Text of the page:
Conducting market research can help forecast whether there is demand for your product in the market. This will enable you to develop products that your potential customers actually want, by providing you ideas for new features or suggestions based on the pricing, packaging, etc. Customer validation helps you avoid building products that no one wants.

5. Securing funding

Market validation is performed to accurately determine the possibility of the success of your product. The process makes it easier to justify the development in the eyes of the stakeholders and potential investors. 

Why Should You (Always) Validate The Market Before Even Starting To Build Your Product?

Validating the market can be hugely beneficial for an entrepreneur. Below are the reasons why you should do it before building a product.

  • Market validation helps you understand your market better. For example, Spotify analyzed how Asia’s market is different from the rest of the world and figured out that serving India was like serving 28 different countries because of differences in cultures and languages.
  • You can avoid huge failures by not building products nobody wants.
  • It helps you understand what and how your potential customers react to your product and enable you to serve better.  For example, eDreams got to learn that their customers did not find “flexible ticket cancellation” as an important feature initially because they did not understand the concept. So it was unlikely going to be successful – the way they planned it.
  • It allows you to determine your business model by learning more about your potential customers’ willingness to pay.
  • You can justify and secure product funding because a well-researched market is always attractive to stakeholders. 

Market Validation Prerequisites: A Few Very Important Things to Keep Ready Before Validating the Market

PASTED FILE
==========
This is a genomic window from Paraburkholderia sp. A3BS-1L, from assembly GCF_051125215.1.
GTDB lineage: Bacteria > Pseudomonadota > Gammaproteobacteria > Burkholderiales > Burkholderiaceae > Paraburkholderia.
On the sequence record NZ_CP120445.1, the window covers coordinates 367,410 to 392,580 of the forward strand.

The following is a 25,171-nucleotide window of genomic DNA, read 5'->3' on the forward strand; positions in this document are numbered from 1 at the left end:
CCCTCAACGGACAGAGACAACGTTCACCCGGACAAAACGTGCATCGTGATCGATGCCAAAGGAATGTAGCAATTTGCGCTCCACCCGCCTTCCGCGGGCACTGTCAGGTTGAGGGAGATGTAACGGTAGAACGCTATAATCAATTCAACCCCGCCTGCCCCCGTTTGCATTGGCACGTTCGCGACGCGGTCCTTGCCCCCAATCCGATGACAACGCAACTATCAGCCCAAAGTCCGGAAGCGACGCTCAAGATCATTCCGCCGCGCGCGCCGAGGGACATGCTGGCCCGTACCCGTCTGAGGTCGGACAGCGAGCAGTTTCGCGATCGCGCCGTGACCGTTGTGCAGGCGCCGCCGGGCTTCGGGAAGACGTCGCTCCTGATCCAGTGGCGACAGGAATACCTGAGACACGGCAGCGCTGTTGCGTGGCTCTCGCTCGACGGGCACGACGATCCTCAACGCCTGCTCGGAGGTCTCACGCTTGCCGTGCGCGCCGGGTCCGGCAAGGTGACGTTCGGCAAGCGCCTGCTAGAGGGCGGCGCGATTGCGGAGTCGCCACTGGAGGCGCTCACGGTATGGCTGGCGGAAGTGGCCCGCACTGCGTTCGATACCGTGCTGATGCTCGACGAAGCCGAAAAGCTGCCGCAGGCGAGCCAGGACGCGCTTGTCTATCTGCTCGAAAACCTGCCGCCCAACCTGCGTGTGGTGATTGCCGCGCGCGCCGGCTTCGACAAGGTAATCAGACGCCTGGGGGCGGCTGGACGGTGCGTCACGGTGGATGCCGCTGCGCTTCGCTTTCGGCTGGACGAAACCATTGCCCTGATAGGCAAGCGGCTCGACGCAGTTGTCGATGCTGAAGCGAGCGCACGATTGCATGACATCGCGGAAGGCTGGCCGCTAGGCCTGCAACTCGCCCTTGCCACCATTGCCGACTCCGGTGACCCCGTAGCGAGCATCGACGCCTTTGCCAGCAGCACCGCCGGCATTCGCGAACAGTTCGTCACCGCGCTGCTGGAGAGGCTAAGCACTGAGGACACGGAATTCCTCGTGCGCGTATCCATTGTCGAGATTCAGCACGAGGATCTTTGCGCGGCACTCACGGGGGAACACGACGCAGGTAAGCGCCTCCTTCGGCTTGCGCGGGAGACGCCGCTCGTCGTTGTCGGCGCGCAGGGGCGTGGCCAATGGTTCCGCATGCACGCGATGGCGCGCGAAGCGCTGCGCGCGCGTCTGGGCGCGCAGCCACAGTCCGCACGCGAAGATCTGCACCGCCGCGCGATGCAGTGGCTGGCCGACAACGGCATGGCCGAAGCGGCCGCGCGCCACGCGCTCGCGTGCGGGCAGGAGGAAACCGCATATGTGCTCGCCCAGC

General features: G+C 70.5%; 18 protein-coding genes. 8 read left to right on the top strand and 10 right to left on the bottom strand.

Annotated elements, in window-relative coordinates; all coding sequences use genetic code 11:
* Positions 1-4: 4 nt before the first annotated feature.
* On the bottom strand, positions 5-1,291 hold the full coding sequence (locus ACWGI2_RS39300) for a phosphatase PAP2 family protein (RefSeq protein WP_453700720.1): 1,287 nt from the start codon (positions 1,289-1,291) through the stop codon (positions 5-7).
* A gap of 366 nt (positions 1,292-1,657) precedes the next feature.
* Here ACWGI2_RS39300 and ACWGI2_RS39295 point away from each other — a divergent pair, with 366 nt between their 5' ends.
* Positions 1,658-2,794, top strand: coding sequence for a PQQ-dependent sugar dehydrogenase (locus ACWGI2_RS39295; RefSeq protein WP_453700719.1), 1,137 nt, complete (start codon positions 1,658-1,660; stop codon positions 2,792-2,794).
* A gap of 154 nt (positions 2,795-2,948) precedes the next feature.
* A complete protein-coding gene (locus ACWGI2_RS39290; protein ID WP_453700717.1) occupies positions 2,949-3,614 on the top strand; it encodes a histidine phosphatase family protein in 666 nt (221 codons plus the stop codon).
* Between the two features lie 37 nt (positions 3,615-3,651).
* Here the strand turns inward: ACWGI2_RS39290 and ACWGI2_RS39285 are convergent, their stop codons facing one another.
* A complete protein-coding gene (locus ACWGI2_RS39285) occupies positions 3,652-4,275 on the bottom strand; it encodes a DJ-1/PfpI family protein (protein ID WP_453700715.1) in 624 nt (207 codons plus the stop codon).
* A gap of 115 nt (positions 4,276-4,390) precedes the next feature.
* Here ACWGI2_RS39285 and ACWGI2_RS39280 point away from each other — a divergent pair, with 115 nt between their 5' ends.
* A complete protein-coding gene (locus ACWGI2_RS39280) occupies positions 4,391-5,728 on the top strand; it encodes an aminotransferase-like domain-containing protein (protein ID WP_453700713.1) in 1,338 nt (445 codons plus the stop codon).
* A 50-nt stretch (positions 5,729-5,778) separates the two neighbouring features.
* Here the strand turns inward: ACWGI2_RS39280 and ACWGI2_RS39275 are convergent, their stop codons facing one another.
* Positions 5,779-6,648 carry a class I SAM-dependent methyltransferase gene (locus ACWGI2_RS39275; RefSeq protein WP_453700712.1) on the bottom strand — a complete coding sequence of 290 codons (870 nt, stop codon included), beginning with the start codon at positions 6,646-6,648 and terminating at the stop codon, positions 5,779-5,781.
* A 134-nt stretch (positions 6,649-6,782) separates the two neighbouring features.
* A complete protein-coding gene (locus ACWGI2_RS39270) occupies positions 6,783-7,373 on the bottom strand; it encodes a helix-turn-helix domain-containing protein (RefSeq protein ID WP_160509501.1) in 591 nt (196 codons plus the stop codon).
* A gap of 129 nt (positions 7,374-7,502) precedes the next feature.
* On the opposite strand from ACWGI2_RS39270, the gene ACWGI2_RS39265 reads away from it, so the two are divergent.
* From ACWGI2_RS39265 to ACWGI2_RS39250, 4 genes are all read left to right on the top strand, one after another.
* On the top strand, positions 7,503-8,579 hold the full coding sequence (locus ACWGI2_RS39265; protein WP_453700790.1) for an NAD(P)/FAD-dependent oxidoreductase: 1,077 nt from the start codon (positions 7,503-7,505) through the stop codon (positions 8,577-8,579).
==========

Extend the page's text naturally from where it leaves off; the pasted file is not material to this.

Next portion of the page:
Before you perform market validation, there are some things you must keep in your mind to ensure its effectiveness. So, here are a few of them:

1. Define your target customer segments

Organizing your target audience into groups based on various categories like demographics and psychographics is an important step. It entails dividing your target audience into different segments based on some common traits like age, income, hobbies, and location, etc., to understand their specific requirements & serve them better.

While doing it, it is important to keep the following in mind:

  • Don’t go too narrow: Obviously, you want to have a distinct and clear idea of the audience you're speaking to. But be careful not to take it too far and make a segment with just one or two people. Consider removing a few of the filters if you notice that some of your segments are capturing no one or very few people.
  • Set goals and measure your success: Audience segmentation only works if you know what you're utilizing it for. Set your exact goal & periodically evaluate your progress.

Market segmentation is important for the following reasons:

  • Market segmentation allows you to understand your customers on a deeper level. You can use this information to tailor your content to every segment’s unique challenges and requirements. With that, you can also create ad campaigns and convert more customers.
  • It also helps you improve your customer service efforts.